Wednesday, July 07, 2010

Help Us Help You with CDT

With the release of the latest Eclipse 3.6 and CDT 7.0 in Helios we on the CDT team have taken a deep breath, stepped back, and looked hard at what the needs of C/C++ developers will be for the Indigo release next year. We already have some good ideas which you can read here, but we wanted to hear from everyone, not just those on the CDT mailing list.

With that in mind, Marc-Andre Laperle took the time to put together a small survey for everyone to help us determine the priorities for CDT 8.0 development. If you can take a moment, go to the SurveyMonkey site and give us your input. We'd very much appreciate the input.

Also, note the nifty new project logo for the CDT Project, contributed by Andrée-Anne Boisclair. You can view all the variations here.

Monday, June 30, 2008

Documentation goodies in 3.4

Just a quick update on the new Eclipse 3.4 documentation goodies that improve doc creation, including:

- TOC editor for quick and easy table of contents creation

- Context help editor for fast linking of page content with help context IDs. Man, has this made my life easier.

- Plug-in Spy for actual confirmation of help context IDs within a dialog or view.

That's not to say everything is perfect yet but things sure are looking better with each release.

Friday, May 09, 2008

Deploying our documentation to the web

Posted some future documentation plans on the Creating Carbide.c++ Developer Blog that concern the Eclipse Infocenter and Carbide documentation.

Sunday, March 23, 2008

EclipseCon 2008 summary

Just spent most of last week at EclipseCon 2008 for the first time. It was a great trip where I met a host of people and really had a chance and time to investigate some technologies I was interested in. Basically I had some ideas on how other Eclipse project technologies like BIRT and Mylyn could be merged into future releases of Carbide to help our users in their day-to-day development. I left with a few ideas churning in my noggin, and while they still need some investigation they do look promising.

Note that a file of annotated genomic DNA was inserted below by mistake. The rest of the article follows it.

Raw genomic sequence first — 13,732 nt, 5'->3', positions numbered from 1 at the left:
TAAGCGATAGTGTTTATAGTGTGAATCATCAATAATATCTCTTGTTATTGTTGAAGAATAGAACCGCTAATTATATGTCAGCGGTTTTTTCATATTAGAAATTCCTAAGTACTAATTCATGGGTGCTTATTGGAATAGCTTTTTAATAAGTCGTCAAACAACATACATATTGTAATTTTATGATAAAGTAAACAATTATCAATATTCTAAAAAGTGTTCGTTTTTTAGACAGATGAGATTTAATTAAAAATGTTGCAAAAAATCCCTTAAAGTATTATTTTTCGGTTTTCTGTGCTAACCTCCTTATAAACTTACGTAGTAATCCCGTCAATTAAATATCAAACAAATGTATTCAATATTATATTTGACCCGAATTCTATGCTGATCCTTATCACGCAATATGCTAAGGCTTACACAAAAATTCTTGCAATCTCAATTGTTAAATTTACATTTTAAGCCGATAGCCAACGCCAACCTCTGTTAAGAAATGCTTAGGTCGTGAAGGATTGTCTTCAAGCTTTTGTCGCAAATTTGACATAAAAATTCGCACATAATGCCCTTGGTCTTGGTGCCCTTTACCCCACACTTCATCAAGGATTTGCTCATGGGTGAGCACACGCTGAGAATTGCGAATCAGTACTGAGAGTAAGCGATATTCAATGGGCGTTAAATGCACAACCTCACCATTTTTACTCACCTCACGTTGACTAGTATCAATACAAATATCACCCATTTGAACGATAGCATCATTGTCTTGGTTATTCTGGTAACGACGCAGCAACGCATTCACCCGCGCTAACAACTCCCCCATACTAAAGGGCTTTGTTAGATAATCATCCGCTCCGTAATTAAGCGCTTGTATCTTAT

One bit of technology I really became enamored with was Darwin Information Typing Architecture (DITA), an XML based method of organizing and mapping documentation so that it can easily be output in different ways to create exactly the right manual for the job. Will see how if goes converting a small Carbide manual into DITA format to see what happens very soon now.

A big thanx to Dr. Lee Anne Kowalski for explaining it all, both in her presentation and during lunch breaks at the User Assistance table. Her presentation on 10 common UA problems solved a couple of issues that I had observed in my Carbide docs and had yet to track down. Now I don't have too, yeah!

Finally got to meet some of the CDT team including Doug Schaefer, Chris Recoskie, and others, just to put a face to the names. Good to meet you all, hope to see you next year.

Tuesday, March 04, 2008

Plug-in Spy happiness (again)

Thought I'd try a small experiment with Plug-in Spy. While it works great from within the 3.4M5 release I use everyday to manage and test my doc plugins, would it also work with our standalone product? Even if its based on the 3.3 sources.

Copied the org.eclipse.pde.runtime plug-in to the Carbide\plugins folder and relaunched.

Pressed ALT+SHIFT+F1 and BAM! Works like a champ.

Monday, February 11, 2008

Help Improvements Keep Coming

With the release of 3.4 M5 there is now a Context Help editor to accompany the Table of Content editor previously released. Nice!